Response: Fairtrade’s response is two-fold. First, exchange between producers and intermediaries generally do not occur in a truly competitive framework, and general economic laws of supply and demand cannot be applied. Second, Fairtrade products cannot be viewed as the same as non-Fairtrade products; Fairtrade represents product differentiation, and therefore does not even compete on the same market. These facts explain why there yet no examples of market collapses or hurt competing producers. In many cases, Fairtrade production has helped non-Fairtrade producers; many non-fair trade producers benefited from fair trade funded infrastructure and programs: processing, credit facilities, quality improvement, crop diversification, conversion to organic production etc.

Furthermore, this criticism focuses merely on the potential economic impacts of Fairtrade, and does not consider positive impacts that extend beyond the sphere of economics.

Criticism (poorly predicated): Fairtrade certification is predicated on assumptions about the best way to organize labour (e.g. democratic farm co-operatives). Large family firms and plantations may not be certified. It also excludes small farmers hesitant and uncertain about joining co-operatives.

Response: Fairtrade’s mission was to address a specific population, which it did. Success in a narrow field is better than failure over a wider field; this is true particularly if the successes do not yield adverse effects elsewhere. So far, criticisms of Fairtrade are not identifying any major failures—they only identify potential failures. At the moment, Fairtrade aids the most in need, who do not have the same market information, access to credit, or ease in switching production techniques as their larger competitors.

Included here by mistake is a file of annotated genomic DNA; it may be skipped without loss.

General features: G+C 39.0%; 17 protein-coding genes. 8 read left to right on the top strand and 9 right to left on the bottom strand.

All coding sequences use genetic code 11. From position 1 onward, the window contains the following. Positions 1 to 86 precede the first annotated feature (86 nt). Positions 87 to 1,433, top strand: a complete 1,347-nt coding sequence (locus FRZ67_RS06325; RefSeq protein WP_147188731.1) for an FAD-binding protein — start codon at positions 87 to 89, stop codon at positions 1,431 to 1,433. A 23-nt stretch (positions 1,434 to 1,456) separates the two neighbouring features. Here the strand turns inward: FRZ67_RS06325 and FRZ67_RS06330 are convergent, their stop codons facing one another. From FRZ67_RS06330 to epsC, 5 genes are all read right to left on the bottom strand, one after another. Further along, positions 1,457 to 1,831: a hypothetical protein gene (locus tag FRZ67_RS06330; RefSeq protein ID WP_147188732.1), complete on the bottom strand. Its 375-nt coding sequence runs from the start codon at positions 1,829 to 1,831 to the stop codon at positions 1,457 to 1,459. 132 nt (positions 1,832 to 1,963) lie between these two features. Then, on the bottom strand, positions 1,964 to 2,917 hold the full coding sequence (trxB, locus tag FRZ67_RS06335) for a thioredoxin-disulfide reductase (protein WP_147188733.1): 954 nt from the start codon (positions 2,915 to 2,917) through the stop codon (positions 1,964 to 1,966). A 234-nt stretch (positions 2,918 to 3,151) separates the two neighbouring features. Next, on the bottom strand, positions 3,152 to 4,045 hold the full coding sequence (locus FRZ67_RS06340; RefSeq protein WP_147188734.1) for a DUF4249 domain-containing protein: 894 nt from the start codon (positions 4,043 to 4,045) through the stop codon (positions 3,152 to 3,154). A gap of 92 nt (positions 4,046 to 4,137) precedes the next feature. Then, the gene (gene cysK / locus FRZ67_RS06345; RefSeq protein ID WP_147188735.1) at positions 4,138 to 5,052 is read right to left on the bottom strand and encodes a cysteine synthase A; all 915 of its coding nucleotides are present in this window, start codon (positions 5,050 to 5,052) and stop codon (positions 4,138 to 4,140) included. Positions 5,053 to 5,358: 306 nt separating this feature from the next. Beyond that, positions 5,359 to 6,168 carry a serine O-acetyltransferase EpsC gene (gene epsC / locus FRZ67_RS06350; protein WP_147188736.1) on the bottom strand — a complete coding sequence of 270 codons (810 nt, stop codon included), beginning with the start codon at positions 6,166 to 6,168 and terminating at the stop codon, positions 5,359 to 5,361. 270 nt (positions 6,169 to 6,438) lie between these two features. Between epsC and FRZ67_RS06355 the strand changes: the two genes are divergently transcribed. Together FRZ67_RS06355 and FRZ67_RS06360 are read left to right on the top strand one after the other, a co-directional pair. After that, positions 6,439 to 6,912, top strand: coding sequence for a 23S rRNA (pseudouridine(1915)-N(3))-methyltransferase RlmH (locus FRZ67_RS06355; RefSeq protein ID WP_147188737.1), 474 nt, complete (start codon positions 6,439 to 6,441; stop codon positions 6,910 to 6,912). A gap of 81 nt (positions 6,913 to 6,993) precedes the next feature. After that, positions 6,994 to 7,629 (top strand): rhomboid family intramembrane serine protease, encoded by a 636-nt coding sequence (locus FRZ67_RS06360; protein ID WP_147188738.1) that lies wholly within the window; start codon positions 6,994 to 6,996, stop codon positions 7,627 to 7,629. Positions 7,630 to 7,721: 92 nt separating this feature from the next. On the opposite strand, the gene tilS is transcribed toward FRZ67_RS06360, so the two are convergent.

Criticism (misleading): Retailers use the Fairtrade logo to mark-up their prices, thereby misleading buyers to think that more money is going to small farmers than is actually the case. The Economist, in its December 7, 2006 issue, estimated that only 10% of the premium paid by consumers for coffee trickles down to the producer.

Response: This is how product differentiation behaves in markets; it should not come as a surprise. It is a given and should not be used as a criticism unless critics assume Fairtrade aims to completely abolish capitalism. Furthermore, it is illegal in the EU and the USA to intervene in price fixing discussions between retainers and importers. Rather than disregard the efforts being made by Fairtrade merely because consumers are unaware of how prices are reflected back to production methods, more attention should be paid to educating the masses and restoring production transparency and food sovereignty.

Criticism (wrong approach): Fairtrade, although acting with laudable intentions, has taken the wrong approach by focusing too much attention on small farmers and no advocating immediate trade policy changes that would have a larger impact on disadvantaged producers’ lives.